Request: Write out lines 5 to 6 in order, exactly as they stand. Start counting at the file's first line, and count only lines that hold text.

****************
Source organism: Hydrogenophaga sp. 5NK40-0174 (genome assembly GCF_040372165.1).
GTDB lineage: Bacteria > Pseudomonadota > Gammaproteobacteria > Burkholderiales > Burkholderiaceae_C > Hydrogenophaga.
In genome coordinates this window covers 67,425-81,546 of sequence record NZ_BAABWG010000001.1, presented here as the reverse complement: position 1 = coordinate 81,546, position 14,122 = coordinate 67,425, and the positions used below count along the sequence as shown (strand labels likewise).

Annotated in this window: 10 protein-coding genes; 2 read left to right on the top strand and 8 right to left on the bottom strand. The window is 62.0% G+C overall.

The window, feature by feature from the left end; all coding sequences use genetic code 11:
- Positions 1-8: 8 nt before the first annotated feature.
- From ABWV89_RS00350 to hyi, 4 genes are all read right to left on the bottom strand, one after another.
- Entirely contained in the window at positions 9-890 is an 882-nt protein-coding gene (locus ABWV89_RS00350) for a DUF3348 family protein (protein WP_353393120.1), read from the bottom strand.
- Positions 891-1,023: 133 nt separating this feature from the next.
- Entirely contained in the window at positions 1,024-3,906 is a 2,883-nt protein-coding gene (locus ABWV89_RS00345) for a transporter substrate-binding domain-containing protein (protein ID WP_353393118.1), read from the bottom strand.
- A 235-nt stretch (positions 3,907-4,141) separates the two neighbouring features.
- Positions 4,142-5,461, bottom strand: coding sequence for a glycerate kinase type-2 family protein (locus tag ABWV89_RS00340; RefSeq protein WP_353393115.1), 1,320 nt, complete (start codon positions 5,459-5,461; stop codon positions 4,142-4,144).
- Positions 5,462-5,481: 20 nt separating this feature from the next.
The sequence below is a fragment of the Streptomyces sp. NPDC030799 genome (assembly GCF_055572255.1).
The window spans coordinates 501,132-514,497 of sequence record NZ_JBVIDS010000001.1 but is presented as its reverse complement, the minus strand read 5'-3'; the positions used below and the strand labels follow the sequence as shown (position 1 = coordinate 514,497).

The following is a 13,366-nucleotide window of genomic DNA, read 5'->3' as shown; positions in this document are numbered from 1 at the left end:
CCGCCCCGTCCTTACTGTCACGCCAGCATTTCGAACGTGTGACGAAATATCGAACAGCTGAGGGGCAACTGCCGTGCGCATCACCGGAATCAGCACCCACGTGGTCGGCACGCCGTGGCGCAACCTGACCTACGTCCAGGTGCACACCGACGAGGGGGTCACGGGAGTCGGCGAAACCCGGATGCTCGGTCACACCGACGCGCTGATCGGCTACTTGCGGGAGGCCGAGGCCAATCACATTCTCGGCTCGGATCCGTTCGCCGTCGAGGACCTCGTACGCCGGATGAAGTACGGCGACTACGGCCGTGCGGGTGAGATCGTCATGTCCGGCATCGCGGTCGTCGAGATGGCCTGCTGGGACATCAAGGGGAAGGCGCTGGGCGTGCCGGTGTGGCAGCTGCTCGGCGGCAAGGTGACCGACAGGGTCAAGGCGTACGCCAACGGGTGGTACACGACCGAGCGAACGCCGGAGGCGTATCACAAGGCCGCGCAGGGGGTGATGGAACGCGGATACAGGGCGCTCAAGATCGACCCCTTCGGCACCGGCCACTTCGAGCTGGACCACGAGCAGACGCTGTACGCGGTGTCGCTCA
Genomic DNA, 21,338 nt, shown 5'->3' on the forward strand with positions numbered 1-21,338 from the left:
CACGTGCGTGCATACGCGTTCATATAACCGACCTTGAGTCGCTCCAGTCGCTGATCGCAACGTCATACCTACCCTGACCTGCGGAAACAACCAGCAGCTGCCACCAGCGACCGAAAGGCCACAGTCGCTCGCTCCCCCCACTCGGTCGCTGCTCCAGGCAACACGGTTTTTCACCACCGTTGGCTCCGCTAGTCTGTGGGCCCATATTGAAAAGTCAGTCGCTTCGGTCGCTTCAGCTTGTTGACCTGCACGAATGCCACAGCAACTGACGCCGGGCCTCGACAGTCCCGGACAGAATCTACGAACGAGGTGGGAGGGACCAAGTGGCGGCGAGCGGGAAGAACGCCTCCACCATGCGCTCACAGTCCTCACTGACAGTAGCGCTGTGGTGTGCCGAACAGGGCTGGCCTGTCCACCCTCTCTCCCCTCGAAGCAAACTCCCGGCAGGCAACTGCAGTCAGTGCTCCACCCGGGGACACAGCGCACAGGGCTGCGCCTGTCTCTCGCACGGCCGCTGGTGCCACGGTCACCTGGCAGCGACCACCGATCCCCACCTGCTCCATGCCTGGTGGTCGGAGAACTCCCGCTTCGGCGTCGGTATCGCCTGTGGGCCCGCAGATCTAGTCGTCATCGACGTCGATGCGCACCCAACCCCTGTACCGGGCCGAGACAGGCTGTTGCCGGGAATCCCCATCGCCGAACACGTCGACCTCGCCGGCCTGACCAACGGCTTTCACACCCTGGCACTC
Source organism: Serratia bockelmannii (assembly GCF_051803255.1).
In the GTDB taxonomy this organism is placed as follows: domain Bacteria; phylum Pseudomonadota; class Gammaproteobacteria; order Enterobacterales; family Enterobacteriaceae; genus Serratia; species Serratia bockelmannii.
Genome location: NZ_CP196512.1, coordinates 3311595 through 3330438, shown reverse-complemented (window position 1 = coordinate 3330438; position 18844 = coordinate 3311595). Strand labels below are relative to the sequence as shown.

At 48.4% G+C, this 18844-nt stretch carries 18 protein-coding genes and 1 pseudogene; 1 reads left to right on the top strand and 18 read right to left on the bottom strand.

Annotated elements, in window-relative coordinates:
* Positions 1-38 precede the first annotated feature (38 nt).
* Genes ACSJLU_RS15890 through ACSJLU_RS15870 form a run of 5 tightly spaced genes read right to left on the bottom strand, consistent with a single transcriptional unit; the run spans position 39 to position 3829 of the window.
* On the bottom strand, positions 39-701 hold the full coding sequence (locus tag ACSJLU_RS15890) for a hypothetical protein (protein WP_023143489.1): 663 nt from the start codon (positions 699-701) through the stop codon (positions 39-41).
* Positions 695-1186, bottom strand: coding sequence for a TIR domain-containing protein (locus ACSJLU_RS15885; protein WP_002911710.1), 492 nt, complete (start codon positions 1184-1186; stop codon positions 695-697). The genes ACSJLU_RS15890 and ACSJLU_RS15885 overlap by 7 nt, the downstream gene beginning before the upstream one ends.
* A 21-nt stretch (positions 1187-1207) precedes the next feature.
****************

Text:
The window, feature by feature from the left end; all coding sequences use genetic code 11:
- Positions 1-8: 8 nt before the first annotated feature.